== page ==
A recent Economic Times news item evoked a surge of nostalgia in me, while underlining the quirks of individual urban markets. India Gate, it said, is India’s largest market for ice cream.
Delhi’s India Gate is an arch-shaped War memorial, beneath which burns a flame in memory of the Immortal Soldier. But the big draw — aside from tourist interest — is not the memorial itself; it’s the wide lawns that line Rajpath, the road on which it stands, all the way from North and South Block down to the National Stadium. Behind the lawns, shallow tanks of water fed by the Jamuna river cool the area. This becomes the living room and picnic space for thousands of over-heated Delhi-ites on summer nights. (Years ago, I was frequently one of them.)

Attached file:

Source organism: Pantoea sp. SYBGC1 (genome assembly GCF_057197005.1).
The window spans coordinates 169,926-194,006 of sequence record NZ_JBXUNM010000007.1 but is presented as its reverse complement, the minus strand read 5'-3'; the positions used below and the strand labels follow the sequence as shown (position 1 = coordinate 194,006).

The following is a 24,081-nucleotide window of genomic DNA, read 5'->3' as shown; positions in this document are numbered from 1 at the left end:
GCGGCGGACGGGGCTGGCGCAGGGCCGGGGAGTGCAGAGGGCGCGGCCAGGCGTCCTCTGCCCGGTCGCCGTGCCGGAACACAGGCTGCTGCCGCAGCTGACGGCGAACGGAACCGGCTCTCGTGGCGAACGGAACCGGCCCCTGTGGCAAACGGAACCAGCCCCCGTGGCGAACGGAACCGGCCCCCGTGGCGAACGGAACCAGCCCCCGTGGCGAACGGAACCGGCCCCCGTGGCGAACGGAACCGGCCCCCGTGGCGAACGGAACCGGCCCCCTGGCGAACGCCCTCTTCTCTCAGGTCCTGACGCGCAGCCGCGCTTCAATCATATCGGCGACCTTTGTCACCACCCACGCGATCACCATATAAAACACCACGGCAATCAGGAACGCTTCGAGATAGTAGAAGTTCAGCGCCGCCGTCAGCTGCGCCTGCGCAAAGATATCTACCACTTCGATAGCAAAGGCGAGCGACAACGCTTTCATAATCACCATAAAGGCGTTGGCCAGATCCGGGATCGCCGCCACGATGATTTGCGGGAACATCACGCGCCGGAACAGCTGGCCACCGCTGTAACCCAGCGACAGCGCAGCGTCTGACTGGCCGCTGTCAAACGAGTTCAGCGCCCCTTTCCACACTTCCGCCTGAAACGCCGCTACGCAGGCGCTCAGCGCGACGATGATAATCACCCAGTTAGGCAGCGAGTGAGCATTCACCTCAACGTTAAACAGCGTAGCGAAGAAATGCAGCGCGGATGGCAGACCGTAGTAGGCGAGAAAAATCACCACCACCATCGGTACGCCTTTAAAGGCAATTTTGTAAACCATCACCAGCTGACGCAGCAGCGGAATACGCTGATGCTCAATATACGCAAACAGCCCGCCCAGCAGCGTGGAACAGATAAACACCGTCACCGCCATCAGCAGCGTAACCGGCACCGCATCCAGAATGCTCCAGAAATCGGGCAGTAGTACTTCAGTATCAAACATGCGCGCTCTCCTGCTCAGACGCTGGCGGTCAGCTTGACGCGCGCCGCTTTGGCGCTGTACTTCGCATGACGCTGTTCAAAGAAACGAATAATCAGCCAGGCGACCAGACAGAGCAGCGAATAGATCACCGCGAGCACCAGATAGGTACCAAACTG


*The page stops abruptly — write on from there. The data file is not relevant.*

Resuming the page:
It’s busy with vendors, selling their wares from pushcarts, or from little vans powered by bicycles or motorbikes, or carried around in bags or baskets. Strings of jasmine. Balloons. Spicy snacks. And most importantly, ice-cream.
A reported 200 carts individually average Rs2,000 of business each night (about $45). At a total of about $1 mn per season (from the end of winter to the start of the monsoons), this apparently accounts for 11% of Delhi’s ice-cream sales. India Gate’s an important market for ice-cream companies.
Chennai’s Marina Beach apparently comes in second. But the other major cities – Bangalore and Mumbai – have no such concentrated sales points. Instead, the market is diffused over a number of gathering places and ice-cream parlors. (Wonder which other cities have these central gathering spots? What about Kolkata? I seem to remember Law Gardens in Ahmedabad as one, with really fabulous artisan ice-creams – particularly the fig-flavored variety. )